I awake to that noisy toy on the floor beside her bed again. I observe it’s still dark outside as I climb over her face to assume my position at the window. The birds will come soon.
But while the birds are still sleeping, she leaves the room in slow motion and returns minutes later, frantically filling the room with false light. I remember my rations are low – due to my penchant for snacking in the dark – so I intercept her at the desk. Alas, it is too late. I come face-to-face with the blinding white light of her other toy, The Screen. Its power over her is so great that it can hypnotise her for hours. I have no choice but to wait.
About a month ago I signed up for World Vision’s 40 Hour Famine and weighed my options of either giving up food or technology for my campaign. I’ve probably accidentally starved myself for 40 hours during a Suits marathon, so the answer was obvious: technology was much more dear to me.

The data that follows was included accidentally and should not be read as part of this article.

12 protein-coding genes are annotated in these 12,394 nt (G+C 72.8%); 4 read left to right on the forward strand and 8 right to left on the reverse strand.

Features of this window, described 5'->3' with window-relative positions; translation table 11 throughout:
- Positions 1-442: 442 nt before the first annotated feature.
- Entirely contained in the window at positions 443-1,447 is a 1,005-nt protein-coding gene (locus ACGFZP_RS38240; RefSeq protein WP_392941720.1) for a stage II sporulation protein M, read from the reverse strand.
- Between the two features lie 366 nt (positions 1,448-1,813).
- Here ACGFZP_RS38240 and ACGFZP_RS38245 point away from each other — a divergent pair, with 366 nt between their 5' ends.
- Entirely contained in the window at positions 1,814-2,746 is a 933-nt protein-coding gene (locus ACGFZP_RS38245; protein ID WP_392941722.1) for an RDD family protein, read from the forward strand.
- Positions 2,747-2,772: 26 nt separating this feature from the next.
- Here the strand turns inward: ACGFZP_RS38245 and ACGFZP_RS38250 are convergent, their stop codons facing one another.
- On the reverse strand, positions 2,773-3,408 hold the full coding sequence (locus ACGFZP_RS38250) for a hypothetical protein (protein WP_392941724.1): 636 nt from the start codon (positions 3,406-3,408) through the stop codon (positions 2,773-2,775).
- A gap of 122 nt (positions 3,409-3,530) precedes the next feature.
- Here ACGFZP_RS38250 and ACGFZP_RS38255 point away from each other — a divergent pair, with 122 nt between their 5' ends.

Failing is hard. Whether it’s an assignment, an exam, or a whole subject, failing might make you think that you should never be a lawyer. Failure for some people could even mean not getting the high mark that they expected they would. Failure does not mean you cannot be a lawyer though, and here are some reasons why…
If you’re learning witness examination, preparing for a mock trial or dreaming of becoming a criminal lawyer, you’ve probably read a few sample cross-examinations. While these basic introductions are a good start, they’re usually hypothetical, and it’s rare to see an example cover more than a few sample questions and answers. But Dan Howard’s book R v Milat: A Case Study in Cross-Examination, abandons these law school hypotheticals and gives readers a trial-side seat at one of Australia’s most notorious murder cases.